Construction Risk Management is a crucial aspect of the building process. If neglected, risks revolving around either health and safety or unplanned financial costs can rise. Therefore, it’s of the utmost important for project managers to detect and find solutions for any risks related to a construction project, including health and safety, as well as project funding.
There are two main components to construction risk management, being risk sources, followed by risk management. We go through each below.
A good understanding of where in a construction project risk may come from is required, in order to be able to predict and minimise overall risk. Risk sources can be divided into the following areas:
It’s quite clear that any of the above risk sources have the potential to cause severe damage to a construction process. Thus, we trust that you are understand why being able to foresee these risks is important.
Now, let’s just into managing these risks.
Developing a proper risk management plan is fundamental for appropriate and successfully dealing with risk sources. This complex process can be divided into six major steps, being:
Now, we will explain each of these step in more details.
Above, we classified the risk types. Now, it is your task to figure out, which of these categories apply to your project. Identification of these risks should always be done prior to the launch of your project. Provide your management with enough time to tackle the assessment of risks and deal with them.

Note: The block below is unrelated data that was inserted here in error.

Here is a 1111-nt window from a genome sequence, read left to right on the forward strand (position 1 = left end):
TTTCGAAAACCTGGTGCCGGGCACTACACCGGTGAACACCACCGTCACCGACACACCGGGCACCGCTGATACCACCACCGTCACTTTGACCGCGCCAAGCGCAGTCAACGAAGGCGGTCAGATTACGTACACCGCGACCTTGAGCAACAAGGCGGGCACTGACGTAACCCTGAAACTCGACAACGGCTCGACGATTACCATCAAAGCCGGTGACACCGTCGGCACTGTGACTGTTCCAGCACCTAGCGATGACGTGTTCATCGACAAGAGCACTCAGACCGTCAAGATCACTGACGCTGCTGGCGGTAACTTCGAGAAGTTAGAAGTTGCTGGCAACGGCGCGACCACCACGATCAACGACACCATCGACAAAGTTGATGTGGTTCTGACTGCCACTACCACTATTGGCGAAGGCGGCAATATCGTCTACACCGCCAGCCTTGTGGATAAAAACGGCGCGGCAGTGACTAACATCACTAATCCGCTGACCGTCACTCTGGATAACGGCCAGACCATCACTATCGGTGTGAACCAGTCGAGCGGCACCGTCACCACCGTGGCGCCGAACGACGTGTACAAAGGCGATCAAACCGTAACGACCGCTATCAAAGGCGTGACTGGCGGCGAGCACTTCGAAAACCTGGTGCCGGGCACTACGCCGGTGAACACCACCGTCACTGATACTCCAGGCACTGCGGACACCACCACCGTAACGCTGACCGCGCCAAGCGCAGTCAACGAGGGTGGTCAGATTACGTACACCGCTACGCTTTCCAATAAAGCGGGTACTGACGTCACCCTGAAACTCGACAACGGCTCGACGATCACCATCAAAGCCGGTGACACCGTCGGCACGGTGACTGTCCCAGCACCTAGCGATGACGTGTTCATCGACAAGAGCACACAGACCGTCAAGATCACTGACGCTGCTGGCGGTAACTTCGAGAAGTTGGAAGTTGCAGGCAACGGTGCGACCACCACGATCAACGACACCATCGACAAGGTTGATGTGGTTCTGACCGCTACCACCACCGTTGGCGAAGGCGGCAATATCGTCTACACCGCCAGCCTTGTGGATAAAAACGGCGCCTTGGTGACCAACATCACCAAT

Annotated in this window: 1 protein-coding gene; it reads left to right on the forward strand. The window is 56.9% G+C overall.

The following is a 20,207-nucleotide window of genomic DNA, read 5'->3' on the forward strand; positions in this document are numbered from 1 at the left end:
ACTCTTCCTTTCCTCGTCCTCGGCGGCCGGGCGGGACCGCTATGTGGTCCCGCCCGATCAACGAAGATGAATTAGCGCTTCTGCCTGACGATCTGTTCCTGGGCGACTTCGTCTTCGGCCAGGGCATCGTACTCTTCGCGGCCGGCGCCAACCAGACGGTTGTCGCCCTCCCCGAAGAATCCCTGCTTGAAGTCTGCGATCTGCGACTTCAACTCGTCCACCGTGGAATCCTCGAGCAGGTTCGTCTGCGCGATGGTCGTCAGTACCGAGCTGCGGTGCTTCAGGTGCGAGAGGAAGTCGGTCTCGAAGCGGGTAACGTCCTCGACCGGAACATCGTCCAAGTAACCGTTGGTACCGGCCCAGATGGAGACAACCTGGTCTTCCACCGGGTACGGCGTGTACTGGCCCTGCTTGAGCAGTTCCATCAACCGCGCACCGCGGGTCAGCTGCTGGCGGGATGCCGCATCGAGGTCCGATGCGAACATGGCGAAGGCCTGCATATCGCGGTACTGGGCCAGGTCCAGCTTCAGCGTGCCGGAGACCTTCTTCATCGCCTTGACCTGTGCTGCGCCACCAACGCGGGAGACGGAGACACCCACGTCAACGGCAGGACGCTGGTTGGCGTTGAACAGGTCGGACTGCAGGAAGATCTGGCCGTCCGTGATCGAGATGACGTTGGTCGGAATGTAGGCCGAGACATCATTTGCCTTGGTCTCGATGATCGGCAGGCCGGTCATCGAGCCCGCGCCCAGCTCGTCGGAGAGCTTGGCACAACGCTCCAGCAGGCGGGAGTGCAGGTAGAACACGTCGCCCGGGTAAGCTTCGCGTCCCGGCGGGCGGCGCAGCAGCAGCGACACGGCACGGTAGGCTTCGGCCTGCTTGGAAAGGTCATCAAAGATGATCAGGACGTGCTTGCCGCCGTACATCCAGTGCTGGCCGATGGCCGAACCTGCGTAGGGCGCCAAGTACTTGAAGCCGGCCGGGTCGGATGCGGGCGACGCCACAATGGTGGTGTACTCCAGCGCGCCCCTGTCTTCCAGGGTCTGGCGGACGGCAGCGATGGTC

Bringing together multiple members of your team in a brainstorming session can be a useful practice. Each team member can contribute with their experience and expertise.
Ranking all emerging risks and prioritising them is crucial when it comes to risk management. There are two factors, based on which you can give priority to the various risks you have identified. They are: the impact that the risk can cause to your business, and the probability of risk actually emerging. Appropriate risk ranking is a crucial process in evaluation of possible jeopardy for your project.
Risks that have a high likelihood and high impact should be tackled first. Those that are less likely to occur and impact the project can be postponed for later.
There are four simple ways to deal with such a complex issue such as construction risks:
No matter which of these four methods you opt for when handling your risks, there are various support systems that will help optimise the process. The most common resources that construction companies use in these cases are:
If you want effective risk management for your construction project, involve all of your staff member. Updates or risk reviews should be transmitted to all your team members no matter their position. Informing your stake holders about risks is an important step in the overall process. Your message should be communicated in a clear and easy to understand manner.
Creating a backup plan or alternative approaches is important in order to stay on track with project timelines if danger actually appears. Creating contingencies of backup plans is also important, as sometimes both first and second plan can fail. This practice will shorten delays and will help bring your project to an end quicker.
To sum up, construction risk management plans will boost the confidence of your teammates and encourage them to follow safety measurements. Valuable assets such as time and resources will be saved, as well as your precious company’s finances. On the other hand, if you decide to take on some unsupervised risks, have in mind that they might hurt your business and your company’s profit.